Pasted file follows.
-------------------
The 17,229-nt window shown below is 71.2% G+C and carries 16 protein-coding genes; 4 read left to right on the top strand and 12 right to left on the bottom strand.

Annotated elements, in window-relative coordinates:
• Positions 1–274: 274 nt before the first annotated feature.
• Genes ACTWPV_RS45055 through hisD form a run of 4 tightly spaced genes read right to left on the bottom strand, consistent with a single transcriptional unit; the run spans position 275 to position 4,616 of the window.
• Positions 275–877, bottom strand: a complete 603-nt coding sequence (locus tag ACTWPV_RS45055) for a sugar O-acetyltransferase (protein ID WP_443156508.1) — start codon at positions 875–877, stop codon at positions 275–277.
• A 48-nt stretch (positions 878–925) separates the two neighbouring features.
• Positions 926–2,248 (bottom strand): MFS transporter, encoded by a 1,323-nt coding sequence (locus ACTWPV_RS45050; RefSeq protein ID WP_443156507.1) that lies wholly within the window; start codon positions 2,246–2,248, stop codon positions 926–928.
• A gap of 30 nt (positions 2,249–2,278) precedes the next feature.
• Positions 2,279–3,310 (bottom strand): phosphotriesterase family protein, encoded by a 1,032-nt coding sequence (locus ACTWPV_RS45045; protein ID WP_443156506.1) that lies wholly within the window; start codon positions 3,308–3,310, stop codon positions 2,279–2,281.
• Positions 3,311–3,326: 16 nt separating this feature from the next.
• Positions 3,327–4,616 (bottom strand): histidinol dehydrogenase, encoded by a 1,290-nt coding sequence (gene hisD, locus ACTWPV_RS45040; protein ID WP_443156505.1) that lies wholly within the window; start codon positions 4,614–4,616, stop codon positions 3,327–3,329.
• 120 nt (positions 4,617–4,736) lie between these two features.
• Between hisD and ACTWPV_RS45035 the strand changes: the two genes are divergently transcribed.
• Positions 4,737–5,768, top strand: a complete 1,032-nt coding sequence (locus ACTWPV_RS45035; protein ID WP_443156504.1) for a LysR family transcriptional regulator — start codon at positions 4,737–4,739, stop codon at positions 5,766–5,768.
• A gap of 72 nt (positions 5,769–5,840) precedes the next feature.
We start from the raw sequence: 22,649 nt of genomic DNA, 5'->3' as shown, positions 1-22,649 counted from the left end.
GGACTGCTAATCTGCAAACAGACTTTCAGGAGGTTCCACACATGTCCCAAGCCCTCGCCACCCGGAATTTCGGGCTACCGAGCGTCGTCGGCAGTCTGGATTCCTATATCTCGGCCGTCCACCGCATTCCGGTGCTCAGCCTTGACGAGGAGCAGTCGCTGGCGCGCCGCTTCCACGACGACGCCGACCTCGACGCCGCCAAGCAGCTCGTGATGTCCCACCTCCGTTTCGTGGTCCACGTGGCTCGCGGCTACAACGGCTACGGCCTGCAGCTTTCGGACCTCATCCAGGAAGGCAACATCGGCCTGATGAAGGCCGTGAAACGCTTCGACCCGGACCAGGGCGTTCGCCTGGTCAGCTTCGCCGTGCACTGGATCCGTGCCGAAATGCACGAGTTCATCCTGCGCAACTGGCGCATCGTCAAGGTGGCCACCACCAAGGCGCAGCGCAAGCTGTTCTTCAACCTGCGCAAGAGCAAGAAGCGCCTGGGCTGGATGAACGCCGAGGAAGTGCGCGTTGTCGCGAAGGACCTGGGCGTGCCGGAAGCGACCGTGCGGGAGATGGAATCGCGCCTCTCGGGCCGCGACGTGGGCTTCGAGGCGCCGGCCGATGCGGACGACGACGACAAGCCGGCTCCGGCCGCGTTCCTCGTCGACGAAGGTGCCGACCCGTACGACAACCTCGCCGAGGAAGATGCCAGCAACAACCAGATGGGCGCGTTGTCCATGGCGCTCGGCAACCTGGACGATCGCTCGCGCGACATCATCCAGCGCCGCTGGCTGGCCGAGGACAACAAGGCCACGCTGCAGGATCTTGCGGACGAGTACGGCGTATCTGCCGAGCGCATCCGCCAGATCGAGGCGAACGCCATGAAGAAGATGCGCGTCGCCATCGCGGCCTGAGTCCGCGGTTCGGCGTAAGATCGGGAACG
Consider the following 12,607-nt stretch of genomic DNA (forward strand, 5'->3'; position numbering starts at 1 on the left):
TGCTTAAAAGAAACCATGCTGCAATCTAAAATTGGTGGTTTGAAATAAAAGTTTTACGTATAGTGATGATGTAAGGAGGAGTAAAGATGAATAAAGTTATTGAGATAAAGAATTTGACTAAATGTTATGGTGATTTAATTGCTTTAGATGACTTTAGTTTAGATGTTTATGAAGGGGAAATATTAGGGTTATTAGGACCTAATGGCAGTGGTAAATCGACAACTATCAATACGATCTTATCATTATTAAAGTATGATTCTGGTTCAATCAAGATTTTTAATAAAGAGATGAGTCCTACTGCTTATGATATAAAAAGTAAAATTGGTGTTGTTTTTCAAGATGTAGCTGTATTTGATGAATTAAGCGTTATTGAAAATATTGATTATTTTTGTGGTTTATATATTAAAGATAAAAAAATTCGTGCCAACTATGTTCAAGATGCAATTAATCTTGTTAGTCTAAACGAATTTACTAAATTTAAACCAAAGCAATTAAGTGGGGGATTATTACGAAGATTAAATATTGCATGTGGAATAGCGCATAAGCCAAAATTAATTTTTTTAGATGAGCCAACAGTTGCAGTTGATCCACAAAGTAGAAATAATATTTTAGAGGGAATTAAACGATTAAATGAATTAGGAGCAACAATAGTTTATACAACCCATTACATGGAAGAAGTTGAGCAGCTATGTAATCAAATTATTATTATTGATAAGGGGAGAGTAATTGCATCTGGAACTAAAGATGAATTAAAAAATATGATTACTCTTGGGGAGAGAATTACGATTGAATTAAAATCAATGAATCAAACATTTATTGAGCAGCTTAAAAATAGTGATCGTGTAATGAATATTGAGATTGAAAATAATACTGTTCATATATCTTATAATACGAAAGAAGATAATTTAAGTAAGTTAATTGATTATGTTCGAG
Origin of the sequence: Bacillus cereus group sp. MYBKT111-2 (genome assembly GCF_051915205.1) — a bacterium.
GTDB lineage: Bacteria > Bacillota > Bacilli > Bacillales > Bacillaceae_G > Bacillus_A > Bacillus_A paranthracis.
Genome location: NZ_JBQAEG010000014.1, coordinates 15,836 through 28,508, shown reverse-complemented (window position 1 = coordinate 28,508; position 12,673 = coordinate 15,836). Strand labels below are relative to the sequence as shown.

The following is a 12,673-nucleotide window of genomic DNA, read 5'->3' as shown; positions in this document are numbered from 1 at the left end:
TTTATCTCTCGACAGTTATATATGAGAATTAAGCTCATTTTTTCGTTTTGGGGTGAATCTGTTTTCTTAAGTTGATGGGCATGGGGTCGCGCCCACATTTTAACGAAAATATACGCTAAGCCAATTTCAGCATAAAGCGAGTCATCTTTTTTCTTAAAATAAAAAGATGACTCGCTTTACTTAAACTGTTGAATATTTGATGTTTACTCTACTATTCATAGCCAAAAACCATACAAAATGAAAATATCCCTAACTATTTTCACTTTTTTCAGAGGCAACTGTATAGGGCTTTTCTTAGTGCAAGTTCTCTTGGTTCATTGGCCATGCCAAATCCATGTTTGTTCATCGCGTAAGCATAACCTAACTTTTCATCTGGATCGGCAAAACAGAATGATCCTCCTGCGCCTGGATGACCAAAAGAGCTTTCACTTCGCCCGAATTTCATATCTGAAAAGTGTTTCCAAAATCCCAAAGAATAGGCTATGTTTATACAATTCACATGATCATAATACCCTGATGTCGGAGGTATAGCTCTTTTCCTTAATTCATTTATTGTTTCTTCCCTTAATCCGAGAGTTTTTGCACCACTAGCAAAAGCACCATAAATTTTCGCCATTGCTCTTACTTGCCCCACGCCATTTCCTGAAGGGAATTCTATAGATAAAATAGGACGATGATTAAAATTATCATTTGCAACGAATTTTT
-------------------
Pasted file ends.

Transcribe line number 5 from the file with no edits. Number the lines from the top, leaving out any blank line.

• Positions 275–877, bottom strand: a complete 603-nt coding sequence (locus tag ACTWPV_RS45055) for a sugar O-acetyltransferase (protein ID WP_443156508.1) — start codon at positions 875–877, stop codon at positions 275–277.